and water (Photo
R Reta)

In
many big cities, it often seems virtually impossible to escape
the frenetic, suffocating pace of life. In Hong Kong however,
this is not the case. In addition to the various parks and
gardens that are situated throughout the downtown area, it
is a short 20-minute drive to the other side of the island
where untouched nature and beauty abound. Rolling green hills,
white sand beaches and blue waters typify what can be found
on this side of the island, without as much as of a hint
to the mad frenzy that lies only miles away. Moreover, various
outlying islands can be reached by short ferry ride, allowing
one to feel altogether removed from the claustrophobia of
the city. The slow-paced, traditional lifestyles that persist
on these islands, unaffected by the sprawling growth and
modernization of the city, are a reminder of a once-prevalent
existence, not long ago. Visiting these islands is much like
being transported to an entirely different country and time.

airplane
Some traditional lifestyle
remains (Photo R Reta)

Hong
Kong is a fantastic destination for those who love both the
elements of the city and countryside. From shopping to rides
on the harbour, to picturesque hikes and visits to old temples
and boat markets, there is something for everyone. And it
is on this exciting background that some of the greatest
squash competitions of the year are held. In 2004, the government
formed the Major Sports Event Committee, a commission designated
with the mandate of developing sport and bringing high-class
events to Hong Kong. This committee (led by Herman Hu) along
with the sheer vision and innovation evinced by the Chairman
of Hong Kong Squash, David Mui, have been the two main driving
forces behind some of squash’s biggest events being
hosted here. And what events they put on! From marketing
to accommodation to media coverage, every single aspect of
the organizational process is meticulously and professionally
undertaken (I would be remiss not to mention the relentless
efforts of Tony Choi and Heather Deayton- two faces synonymous
with HK squash- who work tirelessly to direct these campaigns
and to ensure that the players’ needs are always being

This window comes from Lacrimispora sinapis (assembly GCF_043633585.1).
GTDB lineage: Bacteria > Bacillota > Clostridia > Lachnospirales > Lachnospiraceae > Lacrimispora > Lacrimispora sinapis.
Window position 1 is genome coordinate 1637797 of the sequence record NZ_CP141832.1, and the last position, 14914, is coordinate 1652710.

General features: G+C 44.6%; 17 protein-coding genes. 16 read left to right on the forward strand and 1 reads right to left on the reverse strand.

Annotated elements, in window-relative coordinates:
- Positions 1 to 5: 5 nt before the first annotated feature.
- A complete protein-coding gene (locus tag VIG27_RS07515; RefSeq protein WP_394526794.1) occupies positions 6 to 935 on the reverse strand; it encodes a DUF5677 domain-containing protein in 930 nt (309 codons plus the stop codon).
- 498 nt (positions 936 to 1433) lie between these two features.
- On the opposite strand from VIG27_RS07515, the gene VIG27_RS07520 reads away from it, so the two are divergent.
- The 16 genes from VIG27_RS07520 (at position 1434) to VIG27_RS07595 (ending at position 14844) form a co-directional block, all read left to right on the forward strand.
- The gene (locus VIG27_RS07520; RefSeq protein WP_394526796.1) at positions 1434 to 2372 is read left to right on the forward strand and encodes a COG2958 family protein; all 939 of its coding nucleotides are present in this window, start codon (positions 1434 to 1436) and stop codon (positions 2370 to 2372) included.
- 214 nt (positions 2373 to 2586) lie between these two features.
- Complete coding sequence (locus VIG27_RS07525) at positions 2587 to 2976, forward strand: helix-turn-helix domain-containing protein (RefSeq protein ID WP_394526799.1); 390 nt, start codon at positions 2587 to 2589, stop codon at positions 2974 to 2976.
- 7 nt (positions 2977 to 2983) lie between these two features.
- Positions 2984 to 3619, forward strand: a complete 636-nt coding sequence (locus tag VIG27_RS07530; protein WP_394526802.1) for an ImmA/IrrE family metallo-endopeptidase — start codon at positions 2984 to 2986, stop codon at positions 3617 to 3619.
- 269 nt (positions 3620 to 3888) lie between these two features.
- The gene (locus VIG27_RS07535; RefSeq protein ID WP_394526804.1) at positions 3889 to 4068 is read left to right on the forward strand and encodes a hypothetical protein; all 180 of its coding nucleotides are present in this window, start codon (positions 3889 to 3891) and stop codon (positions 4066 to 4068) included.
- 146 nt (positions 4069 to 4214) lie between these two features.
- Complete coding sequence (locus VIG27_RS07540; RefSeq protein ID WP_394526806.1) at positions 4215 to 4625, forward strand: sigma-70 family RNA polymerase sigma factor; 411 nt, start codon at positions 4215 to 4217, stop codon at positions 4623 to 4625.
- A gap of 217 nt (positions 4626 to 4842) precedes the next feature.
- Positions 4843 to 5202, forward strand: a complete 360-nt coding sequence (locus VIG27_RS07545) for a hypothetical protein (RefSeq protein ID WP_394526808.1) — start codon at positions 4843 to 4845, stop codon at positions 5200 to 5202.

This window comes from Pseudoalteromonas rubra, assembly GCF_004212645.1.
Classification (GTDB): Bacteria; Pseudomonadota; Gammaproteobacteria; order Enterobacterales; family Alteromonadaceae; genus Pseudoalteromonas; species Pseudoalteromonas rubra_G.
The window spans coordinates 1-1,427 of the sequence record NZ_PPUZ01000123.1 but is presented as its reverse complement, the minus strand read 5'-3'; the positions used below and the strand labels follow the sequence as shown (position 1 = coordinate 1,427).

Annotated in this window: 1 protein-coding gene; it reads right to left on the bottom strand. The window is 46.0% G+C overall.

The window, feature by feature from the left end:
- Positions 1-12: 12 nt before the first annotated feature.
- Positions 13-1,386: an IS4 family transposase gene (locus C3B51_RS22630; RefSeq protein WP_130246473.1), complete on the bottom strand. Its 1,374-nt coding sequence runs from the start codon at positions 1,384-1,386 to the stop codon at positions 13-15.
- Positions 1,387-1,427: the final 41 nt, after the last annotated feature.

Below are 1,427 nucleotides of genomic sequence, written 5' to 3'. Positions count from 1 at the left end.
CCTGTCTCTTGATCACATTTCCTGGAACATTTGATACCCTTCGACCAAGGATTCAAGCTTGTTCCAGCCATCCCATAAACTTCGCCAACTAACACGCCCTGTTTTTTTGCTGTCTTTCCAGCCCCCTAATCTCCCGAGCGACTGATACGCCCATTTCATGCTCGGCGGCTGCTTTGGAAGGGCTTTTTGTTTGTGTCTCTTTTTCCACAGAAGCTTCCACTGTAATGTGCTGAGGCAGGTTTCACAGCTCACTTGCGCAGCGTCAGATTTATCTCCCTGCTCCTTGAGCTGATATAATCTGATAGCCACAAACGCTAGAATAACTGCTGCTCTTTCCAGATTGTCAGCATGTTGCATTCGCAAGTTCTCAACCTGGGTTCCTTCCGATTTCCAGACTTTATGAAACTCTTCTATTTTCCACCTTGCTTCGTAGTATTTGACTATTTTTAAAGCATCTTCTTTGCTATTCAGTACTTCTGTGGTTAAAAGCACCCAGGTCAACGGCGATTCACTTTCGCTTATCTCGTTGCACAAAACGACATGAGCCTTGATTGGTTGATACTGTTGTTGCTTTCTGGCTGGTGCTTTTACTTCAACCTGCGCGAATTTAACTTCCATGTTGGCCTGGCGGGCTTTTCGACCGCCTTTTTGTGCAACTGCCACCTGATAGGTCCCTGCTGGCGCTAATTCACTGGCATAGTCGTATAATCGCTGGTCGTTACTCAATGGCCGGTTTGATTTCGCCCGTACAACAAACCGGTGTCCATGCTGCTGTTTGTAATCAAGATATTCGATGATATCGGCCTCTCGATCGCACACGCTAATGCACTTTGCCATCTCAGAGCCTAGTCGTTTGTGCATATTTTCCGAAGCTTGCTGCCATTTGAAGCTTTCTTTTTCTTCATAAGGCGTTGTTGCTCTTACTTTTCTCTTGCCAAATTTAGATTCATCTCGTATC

looked after).

Breathtaking skylines. (Photo
R Reta)

In
2003 and 2005, Hong Kong hosted the World Open, considered
the biggest tournament of the year for both men and women.
For both events, the glass court was boldly erected on the
breathtaking harbour, thus aptly boasting the larger-than-life
nature of this amazing island, and using it as a spectacular
backdrop for the squash. This year, Hong Kong held the 2006
Cathay Pacific/Swiss Privilege Hong Kong Open, another major
event, bringing in all of the top players in the world. Again,
the innovation of Mr. Mui led to the glass court being built
in the Hollywood Plaza, a busy shopping mall. With large
crowds, television crews, and a massive LCD screen above
the court (that played the match in all its magnified glory),
it was a truly impressive display. While the players put
on an exciting show within the confines of the court, the
organizers set the stage beautifully, and showed themselves
what it was like to put on a first-class event.

While
the various sports commissions are happy to bring in the sponsors
necessary to hold such prestigious events, the second aspect
of their mandate is to develop their own athletes to a point
where they can excel on the world-stage. Surely, they must
be heartened to see that their efforts have born fruit. Last
year, Hong Kong won the Junior Women Worlds Team title for
the first time in history, and several of the girls are already
showing signs of success on the WISPA tour. With a steady
stream of tournaments in their own backyard that will help
to motivate and expose them to high level squash, these young
girls have a bright future and a real shot at one day joining
their older compatriot, Rebecca Chiu, in the top 20. With
continued support and encouragement, these goals could be
realized sooner than later.

The
squash community has benefited tremendously from the efforts
and commitment of the Major Sports Event Committee and HK Squash,
in putting on first-rate events each and every year. Their
enthusiasm for the game and willingness to provide ongoing
support is unrivalled by most, but appreciated by all. We
are indebted to their efforts, and will happily continue
to visit their beautiful island for as long as they will
have us back. 
– 12/6/2006

 

 

Runa
Reta is a WISPA touring pro based in Ottawa, Canada. She currently
holds a WISPA ranking of 39 as of 12-1-06.